Tuesday, July 28, 2009

Kurt Vonnegut and George W. Bush: Two people directly responsible for my Socialism

With all the talk on health care reform, I feel like Socialism is being used with a harshly negative connotation, to try and conjure images of Stalin and the like. You could fill volumes with what a typical American doesn't understand about Socialism. Hell, you could fill volumes with what I don't know about Socialism, and the reason is this: There are a ton of different kinds of Socialism. And just like Capitalism, its been used for good and evil.

So I wanted to talk a little bit about why I consider myself a Socialist. First off, I don't think that any reasonable person would consider themselves 100% affiliated with any political party. I would hope that Democrats and Republicans can find, at least, some merit in the other side. Second off, I should mention that I have a job that provides a health insurance benefit for my family, so we're very lucky. I say that so you know that I don't necessarily have a vested interest in a social health care program.

But what I don't understand is why people are so scared of Socialism. We already have several social programs that are huge parts of our culture that I doubt anyone wants to move into the private sector. The next time you need a cop, would you rather have to look through the phone book to hire the most affordable one? No, of course not. Everyone needs police, so everyone should own the police. The same is said for firemen, public schools, public libraries, etc. Hopefully, you'll never need a cop or a fireman, but I bet you're willing to pay taxes to make sure they're there if you ever do need them. I don't see a difference with health care. I may never need a doctor, but I'd be willing to pay taxes to make sure that they're there if I do need them. Every time I see a Socialist program in America, it seems to be improving life, not hindering it. They create jobs and they provide services, ideally, that don't discriminate against any human beings. Personally, that's the kind of America that I want to live in.

I don't vote Socialist Party though, or at least, I never have. Partly because a socialist candidate has no chance of even getting on the ballot in Texas, and partly because voting third party (especially in Texas) is effectively throwing your vote away. What I do do is vote for the candidate that seems most likely to share the principles of Socialism.

Its not about government controlling your life, its about putting power into the hands of the people and having a government that provides for, represents, and is accountable to its people...all of its people. Its about class free democracy and workers having control of their lives and doing away with wage-slavery. Its about equality. "From every man according to his ability, to every man according to his need." Or in other words, "we're all in this together, let's act like it." Doesn't anything Socialist just make you sick?!?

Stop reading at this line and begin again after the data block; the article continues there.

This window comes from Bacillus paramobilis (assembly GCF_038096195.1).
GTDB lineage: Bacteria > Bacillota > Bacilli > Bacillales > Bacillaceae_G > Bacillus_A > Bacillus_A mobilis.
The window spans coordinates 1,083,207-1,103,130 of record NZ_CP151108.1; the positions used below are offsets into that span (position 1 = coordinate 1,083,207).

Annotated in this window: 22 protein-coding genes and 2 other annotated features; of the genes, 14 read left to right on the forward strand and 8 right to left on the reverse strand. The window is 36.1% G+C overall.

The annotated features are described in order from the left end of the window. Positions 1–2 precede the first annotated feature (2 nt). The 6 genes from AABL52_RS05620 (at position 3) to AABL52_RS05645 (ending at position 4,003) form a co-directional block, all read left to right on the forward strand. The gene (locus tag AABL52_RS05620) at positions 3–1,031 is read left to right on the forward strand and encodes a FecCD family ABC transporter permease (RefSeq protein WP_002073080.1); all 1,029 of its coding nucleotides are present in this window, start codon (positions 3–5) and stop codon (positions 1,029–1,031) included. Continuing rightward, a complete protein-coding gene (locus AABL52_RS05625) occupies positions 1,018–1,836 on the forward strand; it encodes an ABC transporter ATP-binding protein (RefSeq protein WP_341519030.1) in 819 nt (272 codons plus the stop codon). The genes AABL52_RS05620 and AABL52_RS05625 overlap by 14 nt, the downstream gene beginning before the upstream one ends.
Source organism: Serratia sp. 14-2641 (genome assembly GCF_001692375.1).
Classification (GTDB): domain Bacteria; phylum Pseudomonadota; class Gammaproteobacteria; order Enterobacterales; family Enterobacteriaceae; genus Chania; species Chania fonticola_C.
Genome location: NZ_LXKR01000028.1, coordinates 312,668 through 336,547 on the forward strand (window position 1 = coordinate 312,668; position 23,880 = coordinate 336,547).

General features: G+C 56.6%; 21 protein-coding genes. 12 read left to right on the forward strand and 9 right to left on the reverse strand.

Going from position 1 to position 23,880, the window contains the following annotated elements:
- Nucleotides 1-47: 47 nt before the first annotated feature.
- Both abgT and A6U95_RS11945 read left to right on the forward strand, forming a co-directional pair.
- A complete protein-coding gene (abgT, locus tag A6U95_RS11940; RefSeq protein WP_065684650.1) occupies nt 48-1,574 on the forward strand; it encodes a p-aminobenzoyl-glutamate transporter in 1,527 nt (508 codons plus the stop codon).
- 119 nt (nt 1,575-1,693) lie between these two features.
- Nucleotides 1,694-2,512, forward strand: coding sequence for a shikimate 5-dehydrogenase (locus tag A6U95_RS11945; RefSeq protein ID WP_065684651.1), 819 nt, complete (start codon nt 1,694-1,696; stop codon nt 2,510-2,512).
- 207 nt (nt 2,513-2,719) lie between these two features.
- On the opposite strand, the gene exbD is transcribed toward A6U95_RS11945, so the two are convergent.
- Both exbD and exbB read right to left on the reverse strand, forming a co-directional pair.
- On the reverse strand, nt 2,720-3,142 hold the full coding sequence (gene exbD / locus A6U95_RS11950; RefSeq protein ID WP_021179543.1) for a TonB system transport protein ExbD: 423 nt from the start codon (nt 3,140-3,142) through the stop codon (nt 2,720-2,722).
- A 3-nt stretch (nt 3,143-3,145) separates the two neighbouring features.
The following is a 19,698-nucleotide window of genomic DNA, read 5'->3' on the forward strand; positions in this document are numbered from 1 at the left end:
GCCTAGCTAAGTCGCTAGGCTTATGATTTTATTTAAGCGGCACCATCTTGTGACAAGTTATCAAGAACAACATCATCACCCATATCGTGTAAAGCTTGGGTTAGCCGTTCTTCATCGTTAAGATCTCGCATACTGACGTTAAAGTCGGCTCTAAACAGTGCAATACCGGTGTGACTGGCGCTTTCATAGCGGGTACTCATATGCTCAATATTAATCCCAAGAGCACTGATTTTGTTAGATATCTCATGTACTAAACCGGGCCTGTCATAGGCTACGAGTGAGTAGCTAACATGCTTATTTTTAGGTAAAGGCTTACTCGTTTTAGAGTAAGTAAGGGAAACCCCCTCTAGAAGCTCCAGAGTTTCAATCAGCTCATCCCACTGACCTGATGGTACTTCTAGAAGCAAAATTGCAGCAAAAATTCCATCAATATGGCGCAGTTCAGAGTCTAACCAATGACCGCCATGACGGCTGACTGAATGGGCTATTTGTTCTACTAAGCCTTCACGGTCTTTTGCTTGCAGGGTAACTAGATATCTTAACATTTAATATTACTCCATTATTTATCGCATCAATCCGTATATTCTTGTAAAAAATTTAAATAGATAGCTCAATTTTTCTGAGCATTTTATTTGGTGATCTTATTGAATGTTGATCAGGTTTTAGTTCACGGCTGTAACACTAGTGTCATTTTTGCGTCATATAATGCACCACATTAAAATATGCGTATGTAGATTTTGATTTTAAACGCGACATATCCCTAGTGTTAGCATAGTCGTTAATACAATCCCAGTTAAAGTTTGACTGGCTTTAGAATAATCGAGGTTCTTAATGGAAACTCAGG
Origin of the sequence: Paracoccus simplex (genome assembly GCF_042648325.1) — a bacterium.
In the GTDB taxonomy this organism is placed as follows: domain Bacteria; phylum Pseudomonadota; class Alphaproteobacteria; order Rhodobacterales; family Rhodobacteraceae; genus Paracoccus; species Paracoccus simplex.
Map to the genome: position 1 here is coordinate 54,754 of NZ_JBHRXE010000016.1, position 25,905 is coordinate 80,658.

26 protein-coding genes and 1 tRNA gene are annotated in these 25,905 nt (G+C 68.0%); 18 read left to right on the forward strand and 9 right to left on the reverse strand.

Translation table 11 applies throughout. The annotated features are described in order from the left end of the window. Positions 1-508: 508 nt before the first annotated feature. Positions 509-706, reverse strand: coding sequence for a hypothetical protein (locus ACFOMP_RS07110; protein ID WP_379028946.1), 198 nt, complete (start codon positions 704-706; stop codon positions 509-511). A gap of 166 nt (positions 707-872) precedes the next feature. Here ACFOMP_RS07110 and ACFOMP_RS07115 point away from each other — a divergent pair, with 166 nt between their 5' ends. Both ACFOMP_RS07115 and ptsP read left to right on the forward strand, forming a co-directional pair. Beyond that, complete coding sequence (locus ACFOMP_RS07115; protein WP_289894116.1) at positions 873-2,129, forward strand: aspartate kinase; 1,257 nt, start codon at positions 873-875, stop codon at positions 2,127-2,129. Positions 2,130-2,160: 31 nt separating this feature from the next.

Is it perfect? Hell, no. But people aren't perfect, so how can anything we make be? But at the core of it are principles that I value, so I consider myself a Socialist. After all, "as long as there is a lower class, I am in it." And, after all, somebody has to help the meek inherit the earth. I'll part with a story from the "Socialism in America" Wikipedia about good ol' Eugene Debs.

In June 1917, President Woodrow Wilson signed into law the Espionage Act, which included a clause providing prison sentences for up to twenty years for “Whoever, when the United States is at war, shall willfully cause or attempt to cause insubordination, disloyalty, mutiny, or refusal of duty… or willfully obstruct the recruiting or enlistment of service of the United States”. The Socialists, with their talk of draft dodging and war-opposition, found themselves the target of persecution. Scores were convicted of treason and jailed.

After visiting three Socialists imprisoned in Canton, Ohio, Eugene V. Debs crossed the street and made a two-hour speech to a crowd in which he condemned the war. "Wars throughout history have been waged for conquest and plunder… The master class has always declared the war and the subject class has always fought the battles," Debs told the crowd.

He was immediately arrested and soon convicted under the Espionage Act. During his trial, he did not take the stand, nor call a witness in his defense. However, before the trial began, and after his sentencing, he made speeches to the jury: "I have been accused of obstructing the war. I admit it. Gentlemen, I abhor war… I have sympathy with the suffering, struggling people everywhere…" He also uttered what would become his most famous words: "While there is a lower class, I am in it; while there is a criminal element, I am of it; while there is a soul in prison, I am not free." Debs was sentenced to ten years in prison, stripped of his citizenship, and disenfranchised for life.


  1. "We already have several social programs that are huge parts of our culture..."

    Don't forget the military!

  2. That one's my fave cuz Republicans/Conservatives/What Have You love the military to the nth degree & would say (and I agree pretty much) that it is one of the best in the world. But doing the same thing with health care?! It would NEVER work! It would be awful! ;)

  3. Taylor,

    I wish to respond to your review of Surprised by Faith but am just now able to do so. Please forgive the delay and the length of this post. It is because of my love for you that I write this.

    First, if you or anyone would like to hear Dr. Bierle speak on the topic of "Without Excuse: Discovering the fingerprints of God in the world around us” go to this link: